Hollywood’s Great Streaming Overhaul Is Just Beginning

More change is certain after recent reorganizations

a tv screen on a yellow background with a tangle of wires on the screen
With new leadership teams, media companies are continuing to untangle their portfolios and build unified streaming-centric businesses. Trent Joaquin/Getty Images

The television industry has been bombarded with curveballs this year, from programming cancellations, delays and ad revenue evaporation prompted by Covid-19 to the acceleration of changing consumer habits. Now add another seismic shift to the list: an unprecedented changing of the guard in the upper echelons of television’s biggest companies.

Within the last three months, Disney, NBCUniversal, ViacomCBS and WarnerMedia have all overhauled and restructured their organizations to position streaming at the center of their businesses. Even streaming native Netflix, which has had a better-than-expected year, has seen changes at the top of its television programming unit amid a streamlining that will put a larger focus on global programming.  

The reasoning is simple. Companies are streamlining their sometimes labyrinthine organizations to better weather the new business reality of streaming, the importance of which has been made clear with back-to-back debuts of new services. As a ripple effect of those new products and an unavoidable effect of the continued consolidation of media, the overhauls happening in media’s highest ranks reflect the inevitability of change as companies look to cut costs, unify across ever-broadening portfolios and keep customers and advertisers satisfied.

“The signal is clear that streaming is clearly the path forward,” said Jason Kanefsky, chief investment officer at Havas Media. “As revenue continues to erode from traditional advertising and affiliate fees diminish as cord-cutting accelerates, streaming—whether it be on an owned platform or a pay-to-play platform—is the not-so-distant future.”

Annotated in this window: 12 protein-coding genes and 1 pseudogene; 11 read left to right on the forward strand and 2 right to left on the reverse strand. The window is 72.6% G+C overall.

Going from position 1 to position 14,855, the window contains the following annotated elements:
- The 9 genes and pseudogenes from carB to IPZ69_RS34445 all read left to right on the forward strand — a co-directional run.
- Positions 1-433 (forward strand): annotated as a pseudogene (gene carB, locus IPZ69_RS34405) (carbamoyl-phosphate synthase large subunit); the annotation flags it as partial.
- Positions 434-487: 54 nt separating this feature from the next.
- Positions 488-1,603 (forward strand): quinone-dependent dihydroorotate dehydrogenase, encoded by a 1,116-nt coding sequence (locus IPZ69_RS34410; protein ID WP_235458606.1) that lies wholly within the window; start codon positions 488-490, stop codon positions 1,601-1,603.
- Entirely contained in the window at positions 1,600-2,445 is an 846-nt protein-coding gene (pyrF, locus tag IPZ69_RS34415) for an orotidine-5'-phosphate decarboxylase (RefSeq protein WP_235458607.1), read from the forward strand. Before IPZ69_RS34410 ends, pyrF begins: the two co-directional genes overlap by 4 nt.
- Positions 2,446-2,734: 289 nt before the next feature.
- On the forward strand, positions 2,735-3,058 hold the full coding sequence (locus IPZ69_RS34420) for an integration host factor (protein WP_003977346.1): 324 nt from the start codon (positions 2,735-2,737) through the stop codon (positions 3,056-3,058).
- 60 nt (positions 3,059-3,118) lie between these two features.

The most recent instance of an overhaul was at ViacomCBS, where executives elevated Pluto TV CEO Tom Ryan last week to lead the company’s collection of free and paid streaming services. That elevation also led to the eventual exit of longtime digital officer Marc DeBevoise, who had overseen CBS All Access’ growth from a nascent streamer to one that housed high-profile originals like The Good Fight and Star Trek: Picard. That move, of course, came less than two years after Viacom acquired Pluto TV and less than a year after Viacom and CBS’ own merger.

A week before that, Disney—now helmed by newly minted CEO Bob Chapek—brought the company’s distribution and commercialization arms, including ad sales and streamers like Disney+, under a single media and entertainment distribution group headed by Disney consumer products and publishing veteran Kareem Daniel.

Those fall upheavals were preceded by considerable summer reorganizations. In August, WarnerMedia, headed by new CEO Jason Kilar, executed a wide-ranging overhaul that saw the departures of longtime chairman Bob Greenblatt and content chief Kevin Reilly. It also gave expanded roles to HBO programming president Casey Bloys and Otter CEO Tony Goncalves.

In the same week as WarnerMedia’s restructuring, NBCUniversal had its own overhaul. This saw the departure of NBC Entertainment chairman Paul Telegdy, an elevated role for Peacock chairman Matt Strauss and a unification of its entertainment segment.

TV companies have made their focus on streaming loud and clear since they raced to build all-purpose streamers to account for consumer shifts to over-the-top and on-demand viewing. And in the wake of massive acquisitions, they’re also looking to cut costs.

ViacomCBS CEO Bob Bakish promised that hundreds of millions in “cost synergies” were coming following the ViacomCBS merger. AT&T also laid out a three-year plan to reach $1.5 billion cost synergies following its 2018 acquisition of Time Warner (now WarnerMedia). Disney, which acquired Fox in March 2019 and has since moved to rearrange Hulu and Fox assets to fit within its own portfolio (and prompted its own executive shuffles), saw similar changes.


@kelseymsutton kelsey.sutton@adweek.com Kelsey Sutton is the streaming editor at Adweek, where she covers the business of streaming television.
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